They rigged up some planks, and secured them to the roof about 4 feet off the ground.  Marty rode back the length of the parking lot and grabbed a handful of throttle.  He shot up the ramp, and fishtailed his way up along the roof finally coming to a stop at the peak, with his front tire against the side of the steeple.  He told me about it when I was about 14, and said going up wasn’t the scary part.  It was a whole different animal getting turned around on that roof and riding it back down.  He still didn’t know how he hadn’t dumped it coming back from the top of that roof.
Uncle Marty on one of his Harleys

I may not be quite as crazy as Uncle Mart, but I have always felt the need to ride for as long as I can remember.  It must be in the blood.  Both of my brothers have rode, and the oldest still does, and I am proud to say the next generation is carrying on the family tradition as well.  A couple years ago, I actually had the pleasure of riding alongside one of my nephews and his wife for a couple hundred miles.  Somehow, I think both Dad and Uncle Marty are looking down and smiling.

Catch ya on the road sometime…

Friday, May 11, 2012

It's Up To The Weather Now

All set for the Mt St Helens Run.  And from what I have been hearing, it looks to be a good turnout.  People coming from 2 states!!  That is IF the weather holds and it doesnt turn to shit.  We have sunny skies and low 80s this weekend, but it is suppose to cloud up by mid week...So keeping my fingers crossed.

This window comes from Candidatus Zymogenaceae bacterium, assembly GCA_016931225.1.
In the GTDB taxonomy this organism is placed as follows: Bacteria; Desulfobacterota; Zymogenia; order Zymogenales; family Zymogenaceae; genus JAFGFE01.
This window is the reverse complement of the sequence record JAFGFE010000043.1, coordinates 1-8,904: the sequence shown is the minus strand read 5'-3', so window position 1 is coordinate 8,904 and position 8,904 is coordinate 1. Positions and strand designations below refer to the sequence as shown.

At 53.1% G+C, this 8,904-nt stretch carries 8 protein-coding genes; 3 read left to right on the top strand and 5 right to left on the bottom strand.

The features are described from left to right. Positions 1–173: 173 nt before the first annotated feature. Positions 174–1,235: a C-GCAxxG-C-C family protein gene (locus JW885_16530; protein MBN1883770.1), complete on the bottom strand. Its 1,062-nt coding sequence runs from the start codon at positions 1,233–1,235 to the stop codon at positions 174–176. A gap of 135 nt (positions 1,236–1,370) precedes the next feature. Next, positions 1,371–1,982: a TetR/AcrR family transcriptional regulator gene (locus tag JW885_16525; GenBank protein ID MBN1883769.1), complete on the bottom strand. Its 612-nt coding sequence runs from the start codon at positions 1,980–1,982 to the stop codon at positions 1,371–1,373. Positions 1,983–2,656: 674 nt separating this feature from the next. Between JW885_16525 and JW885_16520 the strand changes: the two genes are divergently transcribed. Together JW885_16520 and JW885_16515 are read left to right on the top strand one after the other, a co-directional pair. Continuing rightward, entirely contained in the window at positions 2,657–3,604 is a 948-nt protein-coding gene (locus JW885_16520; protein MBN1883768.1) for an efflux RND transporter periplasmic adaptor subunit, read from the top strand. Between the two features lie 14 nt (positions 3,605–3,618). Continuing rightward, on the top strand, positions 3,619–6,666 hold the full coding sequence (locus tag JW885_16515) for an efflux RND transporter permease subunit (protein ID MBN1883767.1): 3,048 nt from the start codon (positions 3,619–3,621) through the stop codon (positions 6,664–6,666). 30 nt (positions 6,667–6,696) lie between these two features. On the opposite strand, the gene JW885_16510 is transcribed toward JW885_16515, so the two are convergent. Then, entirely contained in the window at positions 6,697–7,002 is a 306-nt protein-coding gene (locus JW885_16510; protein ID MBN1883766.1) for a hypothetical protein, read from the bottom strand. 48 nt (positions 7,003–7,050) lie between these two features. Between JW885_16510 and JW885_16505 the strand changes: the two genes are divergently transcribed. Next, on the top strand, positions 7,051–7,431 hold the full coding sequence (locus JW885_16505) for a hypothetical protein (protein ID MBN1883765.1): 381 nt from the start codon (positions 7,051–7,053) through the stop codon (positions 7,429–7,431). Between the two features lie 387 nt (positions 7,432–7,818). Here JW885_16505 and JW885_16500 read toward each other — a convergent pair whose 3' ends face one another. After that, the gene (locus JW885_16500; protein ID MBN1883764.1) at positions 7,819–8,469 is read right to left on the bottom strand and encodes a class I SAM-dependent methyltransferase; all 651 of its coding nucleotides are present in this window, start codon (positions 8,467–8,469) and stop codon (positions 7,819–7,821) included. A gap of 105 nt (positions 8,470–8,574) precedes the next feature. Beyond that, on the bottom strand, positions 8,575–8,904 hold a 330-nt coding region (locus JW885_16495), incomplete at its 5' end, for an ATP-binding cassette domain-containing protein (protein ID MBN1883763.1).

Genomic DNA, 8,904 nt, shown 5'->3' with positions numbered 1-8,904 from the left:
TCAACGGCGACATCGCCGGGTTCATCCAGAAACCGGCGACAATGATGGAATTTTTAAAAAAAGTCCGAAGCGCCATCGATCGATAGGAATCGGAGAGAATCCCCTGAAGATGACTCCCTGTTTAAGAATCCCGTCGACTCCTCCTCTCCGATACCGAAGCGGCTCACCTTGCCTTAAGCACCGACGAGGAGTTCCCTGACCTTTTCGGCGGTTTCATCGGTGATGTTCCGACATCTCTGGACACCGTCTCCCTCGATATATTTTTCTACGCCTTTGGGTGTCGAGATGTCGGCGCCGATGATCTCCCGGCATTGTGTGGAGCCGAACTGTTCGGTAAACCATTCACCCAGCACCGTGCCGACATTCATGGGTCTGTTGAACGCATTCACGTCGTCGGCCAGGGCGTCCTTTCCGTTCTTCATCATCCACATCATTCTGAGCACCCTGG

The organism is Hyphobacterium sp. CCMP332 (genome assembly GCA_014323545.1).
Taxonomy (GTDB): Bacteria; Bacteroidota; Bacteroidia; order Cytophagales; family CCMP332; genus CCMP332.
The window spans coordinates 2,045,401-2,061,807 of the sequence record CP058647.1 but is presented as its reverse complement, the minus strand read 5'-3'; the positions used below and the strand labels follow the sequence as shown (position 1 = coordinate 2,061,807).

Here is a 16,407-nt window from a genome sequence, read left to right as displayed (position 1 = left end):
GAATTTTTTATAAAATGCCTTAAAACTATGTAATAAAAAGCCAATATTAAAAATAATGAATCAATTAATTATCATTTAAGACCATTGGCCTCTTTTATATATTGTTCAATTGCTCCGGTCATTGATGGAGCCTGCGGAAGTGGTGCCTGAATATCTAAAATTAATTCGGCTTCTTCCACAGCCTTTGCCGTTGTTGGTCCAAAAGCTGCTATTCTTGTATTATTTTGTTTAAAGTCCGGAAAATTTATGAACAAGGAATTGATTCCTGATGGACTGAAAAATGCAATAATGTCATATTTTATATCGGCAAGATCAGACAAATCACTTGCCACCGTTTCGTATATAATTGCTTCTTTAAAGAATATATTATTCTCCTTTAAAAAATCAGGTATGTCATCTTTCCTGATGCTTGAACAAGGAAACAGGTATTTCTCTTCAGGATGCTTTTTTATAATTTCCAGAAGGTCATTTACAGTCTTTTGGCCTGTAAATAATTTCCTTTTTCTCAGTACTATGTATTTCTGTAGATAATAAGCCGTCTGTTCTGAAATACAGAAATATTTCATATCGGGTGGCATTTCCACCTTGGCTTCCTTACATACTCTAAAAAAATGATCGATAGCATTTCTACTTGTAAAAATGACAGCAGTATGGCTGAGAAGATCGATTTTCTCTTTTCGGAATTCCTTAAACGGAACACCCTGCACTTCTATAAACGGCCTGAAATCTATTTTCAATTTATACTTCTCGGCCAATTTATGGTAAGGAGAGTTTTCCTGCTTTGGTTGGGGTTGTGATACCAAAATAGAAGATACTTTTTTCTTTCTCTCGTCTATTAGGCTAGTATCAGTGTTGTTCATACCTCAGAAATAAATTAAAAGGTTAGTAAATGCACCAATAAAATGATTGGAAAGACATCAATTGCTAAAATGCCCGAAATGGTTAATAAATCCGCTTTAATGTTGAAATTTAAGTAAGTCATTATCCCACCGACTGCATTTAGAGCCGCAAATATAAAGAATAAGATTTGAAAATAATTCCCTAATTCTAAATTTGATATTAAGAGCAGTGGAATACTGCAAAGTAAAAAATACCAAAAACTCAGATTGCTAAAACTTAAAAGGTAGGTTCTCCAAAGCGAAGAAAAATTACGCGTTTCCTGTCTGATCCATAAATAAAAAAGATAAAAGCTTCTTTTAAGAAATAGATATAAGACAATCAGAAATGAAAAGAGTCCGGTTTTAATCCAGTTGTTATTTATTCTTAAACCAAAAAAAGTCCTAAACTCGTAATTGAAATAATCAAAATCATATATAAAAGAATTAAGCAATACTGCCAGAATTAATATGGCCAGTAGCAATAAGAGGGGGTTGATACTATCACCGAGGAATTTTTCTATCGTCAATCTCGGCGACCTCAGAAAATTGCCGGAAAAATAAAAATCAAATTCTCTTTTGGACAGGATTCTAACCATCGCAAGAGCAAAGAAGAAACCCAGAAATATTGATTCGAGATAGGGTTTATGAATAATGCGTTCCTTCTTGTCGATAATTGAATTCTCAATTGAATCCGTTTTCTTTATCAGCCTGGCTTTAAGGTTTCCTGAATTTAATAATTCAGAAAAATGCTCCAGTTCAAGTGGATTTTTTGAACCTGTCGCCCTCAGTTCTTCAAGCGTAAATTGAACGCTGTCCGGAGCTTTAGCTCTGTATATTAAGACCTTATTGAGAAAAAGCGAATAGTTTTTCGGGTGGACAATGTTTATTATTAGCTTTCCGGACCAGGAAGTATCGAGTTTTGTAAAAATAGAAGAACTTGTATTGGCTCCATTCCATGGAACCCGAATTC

Catch ya on the road sometime...

Tuesday, May 8, 2012

Tire Problem Fixed

OK, I repaired the problem with the valve stem, and now just need to get some miles on her before the 20th.  I would hate to get monkey butt on a run I'm supposed to be leading because I havent gotten any riding in to get my fat ass ready for a 200 mile day trip.

So you KNOW that I will be riding as much as I possibly can between now and then.

Catch ya on the road sometime...

Monday, May 7, 2012

Seasons 1st Camping Trip

Spent the weekend down at Penrose Pt state park.  We were going to ride down together on the bikes.  But a last minute problem with the bike threw that plan to hell, so we took the car.  Even with the rain it was still a good weekend overall.  And I had a lot of fun.  But it was nice to get back into my own warm bed after sleeping on the cold ground for two nights.
We even had a bald eagle fly in an perch on a tree limb about 40 feet above our campsite for a couple of hours.
I need to fix the valve stem in the rear tire of the bike so it will be ready to make the Mt St Helens Run in two weeks.  Otherwise I would have been on the bike, and the weekend would have been almost perfect.